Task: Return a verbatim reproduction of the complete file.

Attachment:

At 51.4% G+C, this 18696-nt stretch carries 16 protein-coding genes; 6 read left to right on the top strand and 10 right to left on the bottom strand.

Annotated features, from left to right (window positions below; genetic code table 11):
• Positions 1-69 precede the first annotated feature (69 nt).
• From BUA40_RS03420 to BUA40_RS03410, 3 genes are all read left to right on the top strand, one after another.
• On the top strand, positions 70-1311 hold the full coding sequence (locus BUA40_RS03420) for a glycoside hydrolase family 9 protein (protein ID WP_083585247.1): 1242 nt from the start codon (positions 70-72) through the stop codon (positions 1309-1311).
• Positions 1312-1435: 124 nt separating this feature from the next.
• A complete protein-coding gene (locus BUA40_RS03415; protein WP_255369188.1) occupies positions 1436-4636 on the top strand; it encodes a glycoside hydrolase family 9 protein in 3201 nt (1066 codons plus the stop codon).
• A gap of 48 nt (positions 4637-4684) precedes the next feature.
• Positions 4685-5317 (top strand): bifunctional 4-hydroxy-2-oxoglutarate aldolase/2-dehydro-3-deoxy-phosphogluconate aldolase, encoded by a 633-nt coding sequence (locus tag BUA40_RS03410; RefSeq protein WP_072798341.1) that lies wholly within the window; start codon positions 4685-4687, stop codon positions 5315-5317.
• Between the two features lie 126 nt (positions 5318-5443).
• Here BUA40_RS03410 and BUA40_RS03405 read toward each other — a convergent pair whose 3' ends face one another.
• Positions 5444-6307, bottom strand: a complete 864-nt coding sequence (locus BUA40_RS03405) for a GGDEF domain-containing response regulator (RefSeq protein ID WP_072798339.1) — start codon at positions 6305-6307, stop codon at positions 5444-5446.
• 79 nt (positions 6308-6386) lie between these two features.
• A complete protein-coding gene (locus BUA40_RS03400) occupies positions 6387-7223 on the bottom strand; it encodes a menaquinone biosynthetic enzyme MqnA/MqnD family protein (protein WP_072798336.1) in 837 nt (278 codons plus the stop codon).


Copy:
At 51.4% G+C, this 18696-nt stretch carries 16 protein-coding genes; 6 read left to right on the top strand and 10 right to left on the bottom strand.

Annotated features, from left to right (window positions below; genetic code table 11):
• Positions 1-69 precede the first annotated feature (69 nt).
• From BUA40_RS03420 to BUA40_RS03410, 3 genes are all read left to right on the top strand, one after another.
• On the top strand, positions 70-1311 hold the full coding sequence (locus BUA40_RS03420) for a glycoside hydrolase family 9 protein (protein ID WP_083585247.1): 1242 nt from the start codon (positions 70-72) through the stop codon (positions 1309-1311).
• Positions 1312-1435: 124 nt separating this feature from the next.
• A complete protein-coding gene (locus BUA40_RS03415; protein WP_255369188.1) occupies positions 1436-4636 on the top strand; it encodes a glycoside hydrolase family 9 protein in 3201 nt (1066 codons plus the stop codon).
• A gap of 48 nt (positions 4637-4684) precedes the next feature.
• Positions 4685-5317 (top strand): bifunctional 4-hydroxy-2-oxoglutarate aldolase/2-dehydro-3-deoxy-phosphogluconate aldolase, encoded by a 633-nt coding sequence (locus tag BUA40_RS03410; RefSeq protein WP_072798341.1) that lies wholly within the window; start codon positions 4685-4687, stop codon positions 5315-5317.
• Between the two features lie 126 nt (positions 5318-5443).
• Here BUA40_RS03410 and BUA40_RS03405 read toward each other — a convergent pair whose 3' ends face one another.
• Positions 5444-6307, bottom strand: a complete 864-nt coding sequence (locus BUA40_RS03405) for a GGDEF domain-containing response regulator (RefSeq protein ID WP_072798339.1) — start codon at positions 6305-6307, stop codon at positions 5444-5446.
• 79 nt (positions 6308-6386) lie between these two features.
• A complete protein-coding gene (locus BUA40_RS03400) occupies positions 6387-7223 on the bottom strand; it encodes a menaquinone biosynthetic enzyme MqnA/MqnD family protein (protein WP_072798336.1) in 837 nt (278 codons plus the stop codon).